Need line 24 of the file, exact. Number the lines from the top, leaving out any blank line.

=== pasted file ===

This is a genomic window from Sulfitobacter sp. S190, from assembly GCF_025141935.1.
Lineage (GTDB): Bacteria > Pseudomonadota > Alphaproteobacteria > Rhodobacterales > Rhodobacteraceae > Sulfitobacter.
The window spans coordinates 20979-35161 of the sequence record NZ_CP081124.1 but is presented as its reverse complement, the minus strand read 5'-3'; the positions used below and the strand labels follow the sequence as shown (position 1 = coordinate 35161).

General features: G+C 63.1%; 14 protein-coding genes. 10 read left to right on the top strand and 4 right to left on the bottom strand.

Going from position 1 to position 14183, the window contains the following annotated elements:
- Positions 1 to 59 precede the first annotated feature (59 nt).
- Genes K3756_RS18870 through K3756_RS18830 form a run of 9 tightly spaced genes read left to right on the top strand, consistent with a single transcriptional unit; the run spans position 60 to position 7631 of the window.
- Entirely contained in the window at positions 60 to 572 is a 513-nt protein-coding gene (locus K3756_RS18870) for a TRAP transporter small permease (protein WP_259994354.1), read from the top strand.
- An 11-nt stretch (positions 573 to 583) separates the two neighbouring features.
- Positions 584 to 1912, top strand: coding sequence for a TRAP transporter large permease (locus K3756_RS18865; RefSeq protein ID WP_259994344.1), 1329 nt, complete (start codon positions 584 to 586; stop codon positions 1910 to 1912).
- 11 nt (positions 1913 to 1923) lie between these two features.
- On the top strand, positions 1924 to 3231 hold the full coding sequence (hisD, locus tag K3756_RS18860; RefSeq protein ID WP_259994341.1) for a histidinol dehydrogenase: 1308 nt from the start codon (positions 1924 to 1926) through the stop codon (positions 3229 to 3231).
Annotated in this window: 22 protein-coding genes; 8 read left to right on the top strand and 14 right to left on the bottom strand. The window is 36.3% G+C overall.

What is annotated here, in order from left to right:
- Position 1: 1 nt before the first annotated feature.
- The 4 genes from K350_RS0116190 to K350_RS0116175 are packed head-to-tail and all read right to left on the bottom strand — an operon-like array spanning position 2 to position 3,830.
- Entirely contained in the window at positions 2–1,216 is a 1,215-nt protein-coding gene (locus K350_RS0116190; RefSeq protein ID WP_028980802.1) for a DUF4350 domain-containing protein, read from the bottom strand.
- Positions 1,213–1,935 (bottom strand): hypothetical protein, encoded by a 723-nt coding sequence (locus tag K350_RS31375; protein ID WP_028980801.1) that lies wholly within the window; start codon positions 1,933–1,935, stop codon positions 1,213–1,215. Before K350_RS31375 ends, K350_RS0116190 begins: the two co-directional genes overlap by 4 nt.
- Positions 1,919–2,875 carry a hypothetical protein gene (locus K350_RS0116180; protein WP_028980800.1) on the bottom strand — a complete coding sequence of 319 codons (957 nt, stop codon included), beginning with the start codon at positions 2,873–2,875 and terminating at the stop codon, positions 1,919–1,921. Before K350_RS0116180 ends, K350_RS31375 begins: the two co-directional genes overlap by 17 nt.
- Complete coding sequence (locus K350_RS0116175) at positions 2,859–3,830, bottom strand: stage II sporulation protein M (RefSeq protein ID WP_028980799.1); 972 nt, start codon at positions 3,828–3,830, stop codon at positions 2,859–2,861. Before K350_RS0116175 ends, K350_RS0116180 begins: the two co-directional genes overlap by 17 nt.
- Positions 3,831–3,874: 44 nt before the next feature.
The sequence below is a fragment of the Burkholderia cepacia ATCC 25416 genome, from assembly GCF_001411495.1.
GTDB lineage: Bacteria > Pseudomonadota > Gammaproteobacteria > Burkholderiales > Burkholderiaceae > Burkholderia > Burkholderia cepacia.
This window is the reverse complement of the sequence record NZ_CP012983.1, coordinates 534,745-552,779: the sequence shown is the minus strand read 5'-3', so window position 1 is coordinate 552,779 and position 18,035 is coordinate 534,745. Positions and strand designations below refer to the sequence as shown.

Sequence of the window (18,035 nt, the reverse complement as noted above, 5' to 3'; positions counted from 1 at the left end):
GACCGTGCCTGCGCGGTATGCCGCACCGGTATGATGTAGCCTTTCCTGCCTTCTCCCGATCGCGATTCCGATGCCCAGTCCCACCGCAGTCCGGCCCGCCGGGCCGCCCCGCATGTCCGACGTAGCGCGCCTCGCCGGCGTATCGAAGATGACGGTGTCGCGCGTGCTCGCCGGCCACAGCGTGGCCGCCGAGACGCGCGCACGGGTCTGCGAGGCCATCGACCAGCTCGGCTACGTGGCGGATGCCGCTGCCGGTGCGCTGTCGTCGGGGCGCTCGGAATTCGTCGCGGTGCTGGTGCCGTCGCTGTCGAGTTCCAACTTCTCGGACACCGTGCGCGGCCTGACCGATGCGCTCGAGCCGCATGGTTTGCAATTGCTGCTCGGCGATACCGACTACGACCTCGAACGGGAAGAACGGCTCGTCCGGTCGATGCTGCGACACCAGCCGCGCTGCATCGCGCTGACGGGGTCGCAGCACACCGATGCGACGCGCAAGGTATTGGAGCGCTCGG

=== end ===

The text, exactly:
This window is the reverse complement of the sequence record NZ_CP012983.1, coordinates 534,745-552,779: the sequence shown is the minus strand read 5'-3', so window position 1 is coordinate 552,779 and position 18,035 is coordinate 534,745. Positions and strand designations below refer to the sequence as shown.